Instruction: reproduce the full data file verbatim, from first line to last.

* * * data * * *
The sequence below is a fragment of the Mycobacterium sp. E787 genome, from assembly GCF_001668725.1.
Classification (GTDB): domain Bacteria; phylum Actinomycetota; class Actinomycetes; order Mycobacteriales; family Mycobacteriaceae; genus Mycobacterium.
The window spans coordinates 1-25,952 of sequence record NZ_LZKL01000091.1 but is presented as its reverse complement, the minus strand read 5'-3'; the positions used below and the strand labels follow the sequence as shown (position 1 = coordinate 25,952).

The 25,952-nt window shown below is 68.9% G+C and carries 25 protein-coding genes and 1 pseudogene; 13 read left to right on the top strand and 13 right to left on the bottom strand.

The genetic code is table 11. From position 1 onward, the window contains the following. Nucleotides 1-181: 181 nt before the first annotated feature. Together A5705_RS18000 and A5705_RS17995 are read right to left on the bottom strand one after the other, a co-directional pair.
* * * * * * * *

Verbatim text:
The sequence below is a fragment of the Mycobacterium sp. E787 genome, from assembly GCF_001668725.1.
Classification (GTDB): domain Bacteria; phylum Actinomycetota; class Actinomycetes; order Mycobacteriales; family Mycobacteriaceae; genus Mycobacterium.
The window spans coordinates 1-25,952 of sequence record NZ_LZKL01000091.1 but is presented as its reverse complement, the minus strand read 5'-3'; the positions used below and the strand labels follow the sequence as shown (position 1 = coordinate 25,952).

The 25,952-nt window shown below is 68.9% G+C and carries 25 protein-coding genes and 1 pseudogene; 13 read left to right on the top strand and 13 right to left on the bottom strand.

The genetic code is table 11. From position 1 onward, the window contains the following. Nucleotides 1-181: 181 nt before the first annotated feature. Together A5705_RS18000 and A5705_RS17995 are read right to left on the bottom strand one after the other, a co-directional pair.